Editor’s Note: October is Breast Cancer Awareness Month. The Dunn County Herald will be doing profiles on breast cancer survivors this month.
Jackie Sinclair sat on a couch next to her husband, Pat, and enjoyed the lazy afternoon in their Killdeer home. At the foot of the couch was her sassy cat who thinks he’s the king of the world.
They didn’t talk much, but you could sense an incredible togetherness between man and wife. They were a Norman Rockwell picture of love and family. The cat even had a feline-like grin.
The day was chilly, with Mother Nature threatening to dump some moisture in the area. But Sinclair doesn’t see the gloom. She has a sunny outlook regardless of what the weatherman says or what life throws at her.
It’s been like that for more than 20 years – 21 to be exact.
It’s been that long that Sinclair first was thrust into a live-altering situation. in 1995, Sinclair learned she had breast cancer at the age of 44. Cancer formed in cells in her right breast.
She had Ductal carcinoma, which is the most common breast cancer type.
About 1 in 8 women in the United States will develop invasive breast cancer over the course of their lifetime, according to the American Cancer Society.
It’s been a curse for Sinclair and her family. Sinclair’s mother and two aunts had breast cancer. And just last year, Sinclair’s younger sister was diagnosed with breast cancer. She was 44, the same age as Sinclair when she was diagnosed.
According to studies, a woman’s risk of breast cancer nearly doubles if she has a first-degree relative – mother, sister, daughter – who has been diagnosed with breast cancer.
“With cancer, years ago, when you heard it, that was it,” Sinclair said. “I had a decision to make. And we did what we had to do.”
Her children were still school, her youngest was in the third grade. Sinclair wanted to see her graduate high school.
With that resolve, Sinclair refused to give into the disease, the uncertainty and the fear. Sinclair knew it would not be easy, but it was also not impossible to beat.
And she used her family’s cancer as motivation, witnessing firsthand how they dealt with the disease and ultimately survived its deadly grip.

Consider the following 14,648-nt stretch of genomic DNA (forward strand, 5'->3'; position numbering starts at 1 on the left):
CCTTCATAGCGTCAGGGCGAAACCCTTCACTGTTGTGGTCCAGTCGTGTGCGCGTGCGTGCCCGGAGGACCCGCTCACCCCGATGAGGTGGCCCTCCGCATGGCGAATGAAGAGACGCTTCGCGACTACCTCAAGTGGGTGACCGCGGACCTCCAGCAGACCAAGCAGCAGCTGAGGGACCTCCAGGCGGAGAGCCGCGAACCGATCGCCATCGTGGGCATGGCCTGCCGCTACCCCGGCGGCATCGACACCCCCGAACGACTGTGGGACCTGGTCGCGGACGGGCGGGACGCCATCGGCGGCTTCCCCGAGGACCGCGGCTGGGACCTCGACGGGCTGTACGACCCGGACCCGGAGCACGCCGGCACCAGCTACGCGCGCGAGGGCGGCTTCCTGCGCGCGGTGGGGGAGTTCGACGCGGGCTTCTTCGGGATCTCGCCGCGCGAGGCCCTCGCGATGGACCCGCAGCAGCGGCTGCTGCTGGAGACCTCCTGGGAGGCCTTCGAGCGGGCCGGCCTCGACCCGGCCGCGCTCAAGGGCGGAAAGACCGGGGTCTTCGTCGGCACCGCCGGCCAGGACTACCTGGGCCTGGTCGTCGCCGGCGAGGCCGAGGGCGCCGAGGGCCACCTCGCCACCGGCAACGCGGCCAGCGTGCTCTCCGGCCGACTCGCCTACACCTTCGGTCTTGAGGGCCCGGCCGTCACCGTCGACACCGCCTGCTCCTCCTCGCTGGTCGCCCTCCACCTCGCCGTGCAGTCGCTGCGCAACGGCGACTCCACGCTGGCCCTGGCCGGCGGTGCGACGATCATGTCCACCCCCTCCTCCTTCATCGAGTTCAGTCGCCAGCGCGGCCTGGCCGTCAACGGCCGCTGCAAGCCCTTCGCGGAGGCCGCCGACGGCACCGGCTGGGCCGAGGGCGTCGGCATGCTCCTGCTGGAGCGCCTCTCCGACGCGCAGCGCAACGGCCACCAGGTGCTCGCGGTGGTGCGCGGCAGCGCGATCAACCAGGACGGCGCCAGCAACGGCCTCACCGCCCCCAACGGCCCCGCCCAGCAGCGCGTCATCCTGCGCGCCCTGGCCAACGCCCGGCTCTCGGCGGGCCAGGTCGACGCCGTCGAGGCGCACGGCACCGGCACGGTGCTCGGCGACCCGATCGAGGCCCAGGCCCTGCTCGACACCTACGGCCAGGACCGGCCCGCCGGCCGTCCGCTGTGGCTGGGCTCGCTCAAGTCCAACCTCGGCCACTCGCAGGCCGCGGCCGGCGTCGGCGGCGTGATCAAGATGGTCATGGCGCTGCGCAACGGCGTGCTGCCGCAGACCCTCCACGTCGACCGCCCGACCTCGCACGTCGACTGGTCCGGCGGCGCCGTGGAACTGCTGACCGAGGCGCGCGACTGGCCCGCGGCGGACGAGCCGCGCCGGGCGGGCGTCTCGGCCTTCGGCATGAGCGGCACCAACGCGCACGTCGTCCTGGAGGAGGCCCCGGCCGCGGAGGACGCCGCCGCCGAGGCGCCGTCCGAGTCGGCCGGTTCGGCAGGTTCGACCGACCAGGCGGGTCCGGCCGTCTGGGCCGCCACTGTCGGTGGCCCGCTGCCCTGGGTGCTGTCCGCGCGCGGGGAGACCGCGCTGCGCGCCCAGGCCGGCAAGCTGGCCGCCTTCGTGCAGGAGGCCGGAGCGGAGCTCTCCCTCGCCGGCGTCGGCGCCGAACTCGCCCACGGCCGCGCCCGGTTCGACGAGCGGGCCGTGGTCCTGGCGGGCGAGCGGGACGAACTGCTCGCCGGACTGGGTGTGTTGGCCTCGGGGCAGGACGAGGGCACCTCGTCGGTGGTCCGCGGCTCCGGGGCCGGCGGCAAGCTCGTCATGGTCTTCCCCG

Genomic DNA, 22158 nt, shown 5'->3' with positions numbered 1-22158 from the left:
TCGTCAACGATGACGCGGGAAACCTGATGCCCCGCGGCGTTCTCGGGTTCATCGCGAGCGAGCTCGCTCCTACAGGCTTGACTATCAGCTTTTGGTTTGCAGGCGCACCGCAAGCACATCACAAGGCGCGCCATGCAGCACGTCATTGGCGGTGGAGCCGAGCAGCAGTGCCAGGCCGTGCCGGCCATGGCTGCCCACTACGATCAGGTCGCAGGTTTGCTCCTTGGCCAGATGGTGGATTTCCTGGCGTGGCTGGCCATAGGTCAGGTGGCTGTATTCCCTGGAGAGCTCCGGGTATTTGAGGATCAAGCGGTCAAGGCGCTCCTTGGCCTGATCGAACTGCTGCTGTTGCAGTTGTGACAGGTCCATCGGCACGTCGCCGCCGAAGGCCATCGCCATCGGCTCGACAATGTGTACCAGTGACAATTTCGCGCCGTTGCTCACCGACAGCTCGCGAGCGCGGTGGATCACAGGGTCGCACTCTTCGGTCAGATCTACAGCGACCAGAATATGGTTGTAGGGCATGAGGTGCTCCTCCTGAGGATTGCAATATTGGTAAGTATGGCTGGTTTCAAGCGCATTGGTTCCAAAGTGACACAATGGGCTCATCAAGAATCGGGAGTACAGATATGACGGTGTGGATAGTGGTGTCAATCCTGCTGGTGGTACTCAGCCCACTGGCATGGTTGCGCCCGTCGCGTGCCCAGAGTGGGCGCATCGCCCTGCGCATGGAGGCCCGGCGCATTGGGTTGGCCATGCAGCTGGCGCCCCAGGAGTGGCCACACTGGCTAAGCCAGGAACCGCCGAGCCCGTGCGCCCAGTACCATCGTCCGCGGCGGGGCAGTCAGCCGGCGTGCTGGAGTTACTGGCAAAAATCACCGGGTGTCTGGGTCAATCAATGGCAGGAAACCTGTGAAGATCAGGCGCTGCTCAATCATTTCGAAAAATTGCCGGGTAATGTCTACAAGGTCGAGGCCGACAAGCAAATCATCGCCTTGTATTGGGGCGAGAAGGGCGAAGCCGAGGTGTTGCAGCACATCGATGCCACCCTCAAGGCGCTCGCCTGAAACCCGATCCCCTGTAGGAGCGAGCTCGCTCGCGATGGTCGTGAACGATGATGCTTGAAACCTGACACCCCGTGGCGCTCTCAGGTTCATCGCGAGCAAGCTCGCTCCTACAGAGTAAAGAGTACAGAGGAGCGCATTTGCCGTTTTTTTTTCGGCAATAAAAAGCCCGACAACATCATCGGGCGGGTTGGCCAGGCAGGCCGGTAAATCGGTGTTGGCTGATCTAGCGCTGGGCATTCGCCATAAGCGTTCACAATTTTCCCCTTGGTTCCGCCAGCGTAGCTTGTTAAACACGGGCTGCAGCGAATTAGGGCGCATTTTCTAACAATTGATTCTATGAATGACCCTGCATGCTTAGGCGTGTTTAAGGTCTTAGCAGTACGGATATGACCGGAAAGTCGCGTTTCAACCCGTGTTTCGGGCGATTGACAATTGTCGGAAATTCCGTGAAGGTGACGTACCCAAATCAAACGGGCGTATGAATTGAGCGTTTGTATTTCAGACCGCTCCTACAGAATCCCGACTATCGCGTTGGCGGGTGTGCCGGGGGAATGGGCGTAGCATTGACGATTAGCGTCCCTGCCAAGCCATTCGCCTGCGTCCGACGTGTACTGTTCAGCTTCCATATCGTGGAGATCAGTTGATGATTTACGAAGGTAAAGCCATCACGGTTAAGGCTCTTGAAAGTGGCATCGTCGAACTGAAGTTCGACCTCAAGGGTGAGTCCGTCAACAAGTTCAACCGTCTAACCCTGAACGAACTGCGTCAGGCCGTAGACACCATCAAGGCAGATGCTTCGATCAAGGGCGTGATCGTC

These days, experts predict that more than 40,000 women will die from breast cancer, although the death rates have continually decreased since 1989.
“Knowing people had survived really helped me,” Sinclair said.
When her mother was diagnosed with breast cancer in the 1990s, Sinclair started doing self examinations daily, and she did feel some lumps. But she thought they were cysts in her breast.
One day, while Pat was in the hospital due to appendicitis, Sinclair spoke with a nurse practitioner about the lump she felt. The nurse practitioner suggested they do mammogram examination. It was negative.
The nurse practioner suggested a biopsy to be certain. Sinclair was relieved when the doctor told her he didn’t believe it was cancerous.
But that relief turned to disappointment when the results came back three days later. She heard those awful words: “You have cancer.”
Sinclair was at a cross roads. All she could think about, though, was her family and how she was not going to lose them. She met the disease head on and had a mascectomy and went on living.
“There was a lot of support. My husband, my family, my friends within the community, they all came over and provided support,” she said.
Ten years later, however, Sinclair felt lumps in her left breast and had a mammogram showed there was something there. Doctors were unsure if they were cancerous, but the chances were good she would be facing the same fight again. She chose to meet it head on again, and has another mascectomy.
Pat listened intently, munching from the can of nuts on his lap. He nodded his head as his wife shared her story. A look of pride filled his face. He was proud of his wife’s courage.
“She’s very courageous,” he said quietly, almost in a whisper.
“To me, it’s very special. It was never a ‘poor me, poor me’ thing. She just lived. But she never put it out, ‘look what I did,'” he said.
Self pity or self glorification just isn’t her style.
“When you’re faced with something like this, you have to make a choice, to fight it or give up. I didn’t give up and now we have 10 grand children,” Sinclair said with a smile.